When I googled “radio bluegrass streaming,” hundreds of stations showed up; some were broadcast stations that stream while others were solely internet stations. WDVX in Knoxville, Tennessee, features a live, in-station studio broadcast called Blue Plate Special every day that's broadcasted locally and available for streaming worldwide. As it works for most stations, artists scheduled to perform in the listening area should contact the station well before the show date to give ample opportunity for their local appearance to be highlighted. This is only one example of the dozens, perhaps hundreds, of stations that are looking for content to fill their time and provide support for local venues and traveling performers. Another example is Amy Orlomoski, who hosts a weekly show called The Bluegrass Café each Sunday afternoon on WHUS, a college radio station in Storrs, Connecticut.
There was a time, not so long ago, when bands toured in support of their recordings. Today, bands record to support their tour. CDs, having replaced racks of LPs in stores, once filled banks of display cases, but now are hard to find in most places. They can be ordered online, but, increasingly, the digital download has become the go-to way to archive personal music collections, while personalized playlists on Spotify, Pandora, YouTube, and Amazon Music play music according to what consumers request or the company's algorithm. The game is rapidly changing. The strategies bands employ to get their performances noticed must change, too.
Bands spend hundreds of hours a year cooped up in a van traveling to gigs. These days, each band member, bored out of his or her mind, sits for hours listlessly roaming the internet. Suppose the band decides to use a portion of this time to search for media outlets near where the band is scheduled to perform. Examples could be local newspapers, alt weeklies, local radio stations, regional public radio stations. This list merely suggests the rich variety of sources to be found.
The second step is to use social media to target the population of towns the band is visiting. Here's a Facebook manual on geographic targeting. Search YouTube for videos on using targeting capabilities on Facebook. Once you've identified the targets, contact them! Finally, follow up by using your notifications icon to identify who has picked up your announcement and shared it, or written about it with a tag to you. Send thanks, like their posts, send them a note. Always remember, it's a two-way street.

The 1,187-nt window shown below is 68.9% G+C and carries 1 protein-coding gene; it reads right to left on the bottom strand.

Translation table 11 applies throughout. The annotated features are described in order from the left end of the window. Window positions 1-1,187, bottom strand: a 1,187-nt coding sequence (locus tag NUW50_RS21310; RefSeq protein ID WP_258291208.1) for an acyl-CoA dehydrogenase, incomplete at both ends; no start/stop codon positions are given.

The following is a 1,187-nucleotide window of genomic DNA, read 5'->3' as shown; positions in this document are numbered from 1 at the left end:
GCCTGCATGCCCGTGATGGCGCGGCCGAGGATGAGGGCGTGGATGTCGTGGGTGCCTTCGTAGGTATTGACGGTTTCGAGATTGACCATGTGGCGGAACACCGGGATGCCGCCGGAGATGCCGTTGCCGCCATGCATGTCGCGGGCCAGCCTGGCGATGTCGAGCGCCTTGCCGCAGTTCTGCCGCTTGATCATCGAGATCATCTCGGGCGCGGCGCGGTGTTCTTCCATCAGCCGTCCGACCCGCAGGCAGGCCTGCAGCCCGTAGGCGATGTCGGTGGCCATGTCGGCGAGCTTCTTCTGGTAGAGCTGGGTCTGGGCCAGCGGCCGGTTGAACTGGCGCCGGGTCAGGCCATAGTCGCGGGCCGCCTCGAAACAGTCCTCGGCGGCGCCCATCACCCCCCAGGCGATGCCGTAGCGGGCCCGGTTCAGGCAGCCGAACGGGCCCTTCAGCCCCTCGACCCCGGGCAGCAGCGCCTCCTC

Back in 2011, Eric Gibson of the Gibson Brothers wrote a Facebook post about having seen some albino squirrels while on a trip gig in Illinois. It was commented on by 37 readers and liked more than 70 times. Eric later made the wry comment that a post about white squirrels received more attention than one in which he spoke about the joys of writing a new song. But there's a lesson here: let your self be known. Eric does it by talking about the accomplishments of his sons, his joy in baseball, some of the daily pleasures of his life. Beware, however, about getting into matters that, while they might cement some of your fans, risk alienating others. Above all, be natural and not contrived.
Performing is the dessert of a career in music. It's the high that all musicians crave. But building and maintaining a career is hard work, especially for those who can't afford extensive support staff. But you can do it, and it will pay off in bookings, sales, and sustaining a career over the long haul. Here's the Del McCoury Band, no stranger to the long haul, in a live performance at WNCW's Studio B.